Imagine a job that gives you the privilege of free food, lodging, and travel expenses, with no electricity or water bills to pay, all while earning cash in dollars. Dream come true, right? That’s what I thought, too, until I worked on a cruise ship.
It sounds so glamorous, but I had to undergo a very intense Basic Safety Training (BST) or Safety of Life at Sea (SOLAS) for 8-10 days. I had to learn about the ship structure, fire safety, search and rescue, first aid, and Basic Life Support or CPR. Then I had to go through a practical examination, where I had to jump 20 feet into a pool. Training never stopped, even when I was on board the ship. I had to learn where to go in case of an emergency and how to deal with disabled passengers.
I was trapped in the ship for nine months straight. I didn't have weekends or weekdays.
I only had sea days and port days—which became my days off. If a port day turned into an unexpected sea day, my day off automatically became a work day.
I also had to undergo physical examination to get a fit-to-work documentation. If I failed even a single medical examination, I wouldn't be allowed to embark on the ship without being treated.
Communicating with my loved ones was very hard. It cost me $40/460 minutes or $20/220 minutes to contact my family. The satellite Internet was slow, too, so I felt like I was cut off from the outside world. Some crew members resorted to use the company phone to call home.
They were caught, and then sent home.
Discrimination was never tolerated in the workplace, but you could easily spot how other crew members were treated. Officers usually got a private room and a bathroom, while the rest had to share with one to seven other crew members. Officers also had the privilege of having cabin stewards who would clean their rooms daily and do their laundry.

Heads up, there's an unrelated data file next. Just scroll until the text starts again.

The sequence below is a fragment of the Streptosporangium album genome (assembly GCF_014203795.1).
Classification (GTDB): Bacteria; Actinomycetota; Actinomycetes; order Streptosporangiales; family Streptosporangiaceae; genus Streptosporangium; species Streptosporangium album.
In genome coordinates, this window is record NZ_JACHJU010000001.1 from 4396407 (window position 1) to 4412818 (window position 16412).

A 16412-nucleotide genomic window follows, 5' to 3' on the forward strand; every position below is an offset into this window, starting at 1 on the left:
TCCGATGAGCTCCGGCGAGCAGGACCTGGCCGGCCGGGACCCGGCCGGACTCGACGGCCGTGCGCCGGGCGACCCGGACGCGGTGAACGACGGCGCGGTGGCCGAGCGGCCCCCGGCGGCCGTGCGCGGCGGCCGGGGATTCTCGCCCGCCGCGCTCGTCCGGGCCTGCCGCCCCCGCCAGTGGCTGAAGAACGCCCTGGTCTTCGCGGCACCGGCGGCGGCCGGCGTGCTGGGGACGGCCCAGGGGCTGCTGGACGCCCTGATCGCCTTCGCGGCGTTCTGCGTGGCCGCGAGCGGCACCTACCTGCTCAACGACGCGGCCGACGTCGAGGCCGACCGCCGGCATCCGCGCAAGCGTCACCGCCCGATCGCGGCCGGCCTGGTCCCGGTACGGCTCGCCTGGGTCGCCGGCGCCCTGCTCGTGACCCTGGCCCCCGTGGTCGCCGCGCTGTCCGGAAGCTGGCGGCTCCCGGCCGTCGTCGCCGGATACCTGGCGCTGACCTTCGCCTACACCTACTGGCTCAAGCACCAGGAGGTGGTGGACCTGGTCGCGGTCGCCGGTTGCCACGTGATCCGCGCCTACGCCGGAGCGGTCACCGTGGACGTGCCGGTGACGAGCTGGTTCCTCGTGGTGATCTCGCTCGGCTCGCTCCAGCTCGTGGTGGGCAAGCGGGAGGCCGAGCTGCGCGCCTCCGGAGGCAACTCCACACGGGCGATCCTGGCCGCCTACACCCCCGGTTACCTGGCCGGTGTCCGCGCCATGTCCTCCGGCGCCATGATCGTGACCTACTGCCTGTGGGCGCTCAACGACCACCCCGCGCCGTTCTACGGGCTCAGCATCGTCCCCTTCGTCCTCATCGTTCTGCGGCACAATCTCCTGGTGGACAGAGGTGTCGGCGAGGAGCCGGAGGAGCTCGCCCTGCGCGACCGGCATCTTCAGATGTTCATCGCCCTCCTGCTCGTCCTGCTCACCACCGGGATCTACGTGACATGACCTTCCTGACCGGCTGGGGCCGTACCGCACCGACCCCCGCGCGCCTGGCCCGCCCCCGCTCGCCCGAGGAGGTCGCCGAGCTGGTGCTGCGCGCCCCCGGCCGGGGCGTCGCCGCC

Crew members had separate mess halls. Officers had the privilege to eat food fit for a king in the officer’s mess. The rest of the crew ate at the shabby crew mess.
Because of this inequality in the distribution of food, some crew members resorted to illegal means of getting their meals.
People would cook food inside the bathroom, on top of the
closed toilet seat—where there was no heat or fire detector.
I've done this a couple of times. If I had been caught, I would have been sent home.
Others resorted to connections with their chef friends in the kitchen or in the food and beverage department. I would constantly get huge pieces of steak and lobster from my favorite restaurant for free. My friends would give me chocolate-coated strawberries, tea and pastries from the coffee shop, and whole pizzas, which I'd eat later in my room.
Salaries weren't equal either. Some crew members, including Pinoys, were given smaller compensation compared to first world counterparts in the same position.
Money was hard, so some female crew members resorted to prostitution.
Other crew members seduced officers to be their boyfriends. One crew member got promoted after a month of working, just because she was a dating an officer.
In some ships, Filipinos couldn't be hired for certain positions, like a doctor or a nurse. In one particular company, only doctors from the USA or South Africa were allowed in the medical center.
How do the other crew members deal with the stress? Well, there's a party in the crew bar every single night. You can dance the night away and spend all your money on drinks.
They say you haven't really worked if you've never worked on a ship. If you're thinking of working on a ship, you have to really want it. The amount of money you earn can't compensate for the warmth of your loved ones. I say, find a job on land.
To those planning on going on a cruise, be friendly to the crew on board. Your gratitude (and gratuities!) may be the only thing that can brighten their day.